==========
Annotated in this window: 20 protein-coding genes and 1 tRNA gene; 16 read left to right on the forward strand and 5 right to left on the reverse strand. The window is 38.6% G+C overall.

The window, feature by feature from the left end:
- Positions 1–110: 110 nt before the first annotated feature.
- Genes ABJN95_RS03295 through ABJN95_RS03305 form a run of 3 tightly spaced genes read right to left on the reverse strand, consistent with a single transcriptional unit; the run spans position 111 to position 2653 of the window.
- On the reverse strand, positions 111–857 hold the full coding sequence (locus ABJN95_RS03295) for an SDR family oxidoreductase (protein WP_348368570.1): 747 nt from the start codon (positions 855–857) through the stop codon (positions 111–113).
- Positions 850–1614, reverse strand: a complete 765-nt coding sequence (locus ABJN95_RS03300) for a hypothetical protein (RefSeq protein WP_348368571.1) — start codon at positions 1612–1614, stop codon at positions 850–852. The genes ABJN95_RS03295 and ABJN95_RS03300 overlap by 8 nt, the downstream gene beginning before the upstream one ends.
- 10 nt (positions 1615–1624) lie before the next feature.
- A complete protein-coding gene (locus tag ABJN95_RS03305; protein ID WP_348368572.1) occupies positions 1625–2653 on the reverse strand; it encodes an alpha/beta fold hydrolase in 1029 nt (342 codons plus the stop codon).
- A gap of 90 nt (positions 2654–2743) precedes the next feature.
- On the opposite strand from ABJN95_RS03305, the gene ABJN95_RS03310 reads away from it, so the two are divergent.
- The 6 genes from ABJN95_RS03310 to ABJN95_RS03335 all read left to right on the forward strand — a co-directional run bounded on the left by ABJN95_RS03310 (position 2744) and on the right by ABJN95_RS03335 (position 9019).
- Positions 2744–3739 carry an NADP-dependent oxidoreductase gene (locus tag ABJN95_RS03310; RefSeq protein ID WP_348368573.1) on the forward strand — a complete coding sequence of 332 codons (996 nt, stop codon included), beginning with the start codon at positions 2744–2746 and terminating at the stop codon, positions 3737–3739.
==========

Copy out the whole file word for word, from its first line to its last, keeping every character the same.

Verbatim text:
Annotated in this window: 20 protein-coding genes and 1 tRNA gene; 16 read left to right on the forward strand and 5 right to left on the reverse strand. The window is 38.6% G+C overall.

The window, feature by feature from the left end:
- Positions 1–110: 110 nt before the first annotated feature.
- Genes ABJN95_RS03295 through ABJN95_RS03305 form a run of 3 tightly spaced genes read right to left on the reverse strand, consistent with a single transcriptional unit; the run spans position 111 to position 2653 of the window.
- On the reverse strand, positions 111–857 hold the full coding sequence (locus ABJN95_RS03295) for an SDR family oxidoreductase (protein WP_348368570.1): 747 nt from the start codon (positions 855–857) through the stop codon (positions 111–113).
- Positions 850–1614, reverse strand: a complete 765-nt coding sequence (locus ABJN95_RS03300) for a hypothetical protein (RefSeq protein WP_348368571.1) — start codon at positions 1612–1614, stop codon at positions 850–852. The genes ABJN95_RS03295 and ABJN95_RS03300 overlap by 8 nt, the downstream gene beginning before the upstream one ends.
- 10 nt (positions 1615–1624) lie before the next feature.
- A complete protein-coding gene (locus tag ABJN95_RS03305; protein ID WP_348368572.1) occupies positions 1625–2653 on the reverse strand; it encodes an alpha/beta fold hydrolase in 1029 nt (342 codons plus the stop codon).
- A gap of 90 nt (positions 2654–2743) precedes the next feature.
- On the opposite strand from ABJN95_RS03305, the gene ABJN95_RS03310 reads away from it, so the two are divergent.
- The 6 genes from ABJN95_RS03310 to ABJN95_RS03335 all read left to right on the forward strand — a co-directional run bounded on the left by ABJN95_RS03310 (position 2744) and on the right by ABJN95_RS03335 (position 9019).
- Positions 2744–3739 carry an NADP-dependent oxidoreductase gene (locus tag ABJN95_RS03310; RefSeq protein ID WP_348368573.1) on the forward strand — a complete coding sequence of 332 codons (996 nt, stop codon included), beginning with the start codon at positions 2744–2746 and terminating at the stop codon, positions 3737–3739.